Bentonville breaks barriers with inclusive playground

NWA Democrat-Gazette/FLIP PUTTHOFF Noor Adeel, 8, swings on a ride Saturday during the opening of Citizens Park's inclusive playground at the Bentonville Community Center. The playground is designed so children of all abilities can play together, said David Wright, Parks and Recreation director.

BENTONVILLE -- Parks and Recreation unveiled an inclusive playground Saturday that's designed to break down barriers between special needs and able-bodied children.

The Citizens Park Playground, 1101 S.W. Citizens Circle, is the final amenity to be built at the park, said David Wright, Parks and Recreation director.

Opening the playground completes a five-year project to develop Citizens Park, Wright said.

The 8,000-square-foot playground cost about $435,000 to build and is a unique feature for Bentonville parks, he said.

All other parks in the city are also compliant with the Americans with Disabilities Act but still present challenges for special needs families, Wright said.

Playgrounds with mulch-like fall safe material on the ground make it difficult for children in wheelchairs to fully experience other city playgrounds, he said.

The Citizens Park Playground uses rubber padding covered with turf as fall safe material and features a ramp system to access play structures, making it fully accessible for children with mobility disabilities, Wright said.

"You're able to maneuver a wheelchair on this surface with no issues," he said.

The playground also features sensory items for children to explore along a ramp system, specialized swings, dual slides to allow parents to slide alongside their children and what he called a "chill out chair" for children with autism.

"Kids with autism sometimes just need a place to zone everything out, and so that's what it is," Wright said.

He stressed the playground isn't intended just for children with disabilities.

"While the playground is designed for kids with special needs, it has the play value of a playground for the able-bodied child," Wright said.

The design of the playground will help remove barriers between special needs and able-bodied children, he said.

Barriers such as stairs often prevent special needs children from experiencing a playground in the same manner as the able-bodied children they may be playing with, Wright said.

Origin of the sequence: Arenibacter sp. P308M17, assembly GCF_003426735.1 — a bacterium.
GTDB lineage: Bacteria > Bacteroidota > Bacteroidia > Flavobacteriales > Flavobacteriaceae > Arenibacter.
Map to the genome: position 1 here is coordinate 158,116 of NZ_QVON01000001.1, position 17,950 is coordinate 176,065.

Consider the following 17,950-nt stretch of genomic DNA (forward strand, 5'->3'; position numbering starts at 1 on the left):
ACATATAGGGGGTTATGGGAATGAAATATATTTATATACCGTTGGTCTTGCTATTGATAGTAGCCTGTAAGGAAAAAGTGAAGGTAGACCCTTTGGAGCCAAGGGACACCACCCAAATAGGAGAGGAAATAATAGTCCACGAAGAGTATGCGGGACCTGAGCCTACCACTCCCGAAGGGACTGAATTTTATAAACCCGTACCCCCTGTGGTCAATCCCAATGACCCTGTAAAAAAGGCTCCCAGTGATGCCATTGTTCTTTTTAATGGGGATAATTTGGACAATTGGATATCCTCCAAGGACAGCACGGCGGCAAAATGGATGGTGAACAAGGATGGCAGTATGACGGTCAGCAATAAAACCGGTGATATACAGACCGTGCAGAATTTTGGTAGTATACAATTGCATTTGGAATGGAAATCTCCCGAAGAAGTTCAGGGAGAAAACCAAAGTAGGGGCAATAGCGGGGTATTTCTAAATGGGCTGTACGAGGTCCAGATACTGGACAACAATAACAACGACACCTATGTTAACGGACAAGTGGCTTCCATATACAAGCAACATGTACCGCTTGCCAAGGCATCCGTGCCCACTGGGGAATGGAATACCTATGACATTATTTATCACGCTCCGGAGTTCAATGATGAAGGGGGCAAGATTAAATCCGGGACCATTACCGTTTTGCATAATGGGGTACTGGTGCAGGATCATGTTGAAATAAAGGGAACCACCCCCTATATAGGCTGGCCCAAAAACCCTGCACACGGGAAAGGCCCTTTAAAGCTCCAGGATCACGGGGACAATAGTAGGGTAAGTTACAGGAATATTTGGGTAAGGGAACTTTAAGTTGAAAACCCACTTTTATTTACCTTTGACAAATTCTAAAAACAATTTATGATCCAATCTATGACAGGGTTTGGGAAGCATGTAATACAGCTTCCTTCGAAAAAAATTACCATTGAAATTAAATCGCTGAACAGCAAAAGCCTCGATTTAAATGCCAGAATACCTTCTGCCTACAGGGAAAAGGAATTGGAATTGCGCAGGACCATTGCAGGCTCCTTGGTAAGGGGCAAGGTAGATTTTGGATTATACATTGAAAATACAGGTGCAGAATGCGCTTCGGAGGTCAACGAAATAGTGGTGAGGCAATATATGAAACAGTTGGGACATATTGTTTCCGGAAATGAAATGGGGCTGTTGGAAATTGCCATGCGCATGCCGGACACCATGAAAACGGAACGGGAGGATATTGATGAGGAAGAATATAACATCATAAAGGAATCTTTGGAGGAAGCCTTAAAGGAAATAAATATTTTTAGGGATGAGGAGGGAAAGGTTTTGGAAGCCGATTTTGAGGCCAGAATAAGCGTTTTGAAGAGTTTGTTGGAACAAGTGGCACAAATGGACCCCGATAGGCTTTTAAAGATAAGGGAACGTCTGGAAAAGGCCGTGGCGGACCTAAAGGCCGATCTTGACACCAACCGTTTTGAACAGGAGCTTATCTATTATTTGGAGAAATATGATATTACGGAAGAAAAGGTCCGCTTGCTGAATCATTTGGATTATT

"There's no steps anywhere on this playground," he said. "It's a bunch of ramps systems taking you to the slides and the swings."

The playground will also serve as a development resource for children, said Kathy Breed, co-founder of Play with Passion.

The Bentonville-based nonprofit group provides fitness programming for athletes with special needs, Breed said.

"Play can be a powerful connection between people, and this playground offers space for that connection," she said. "It's all toward the effort of providing an inclusive and safe environment for kids with special needs to get out and get fitness programming, get friendship and get social development happening."

Kimberly Parker of Rogers, co-founder and director of Clover Community School in Bentonville, said her son, Ian, would have benefited from playing on an inclusive playground.

Ian Parker, 15, has autism and cerebral palsy.

"He struggles to make friends," Kimberly Parker said. "If we had a playground for him when he was younger, he could have participated with the other kids and probably would have made friends with them."

The students of Clover Community School will also greatly benefit from the development of the playground she said. The school serves students from kindergarten through eighth grade with unique learning abilities, she said.

"We have a little girl who uses a wheelchair and she has never been able to use playgrounds before," Parker said. "Our school will probably come out here as soon as possible and bring her here and just watch her have fun with all of our other students."

Michael Moreno of Bella Vista attended the opening of the playground Saturday with his wife, Cristal, and daughter Charlotte, 2.

The event included free food, live music, informational booths and a ribbon cutting.

Moreno said it's a good experience for his able-bodied daughter to be able to play alongside special needs children.

"It should be the norm," he said.

Cristal Moreno said spending time with special needs children will allow Charlotte to develop empathy for and understanding of others.

"She'll be able to see the limitations too and what they can and can't do," she said.

Creating experiences such as that for children makes the inclusive playground the most impactful piece of equipment in the Bentonville Parks and Recreation district, Wright said.

"People will come from all over to utilize that playground because of what they're able to do," Wright said. "This now makes this park a destination."

Visiting Citizens Park

Citizens Park, 1101 S.W. Citizens Circle, is one of the most-visited parks in southwest Bentonville. The park was named to honor all of the residents of Bentonville who made it possible. The 35-acre park features a tennis complex, pickleball courts, multipurpose fields, a one-mile looped trail, an amphitheater, the Bentonville Community Center and an inclusive playground. More information on the park and renting its pavilion is available online at www.bentonvillear.c….

Source: Bentonville Parks and Recreation

NW News on 10/20/2019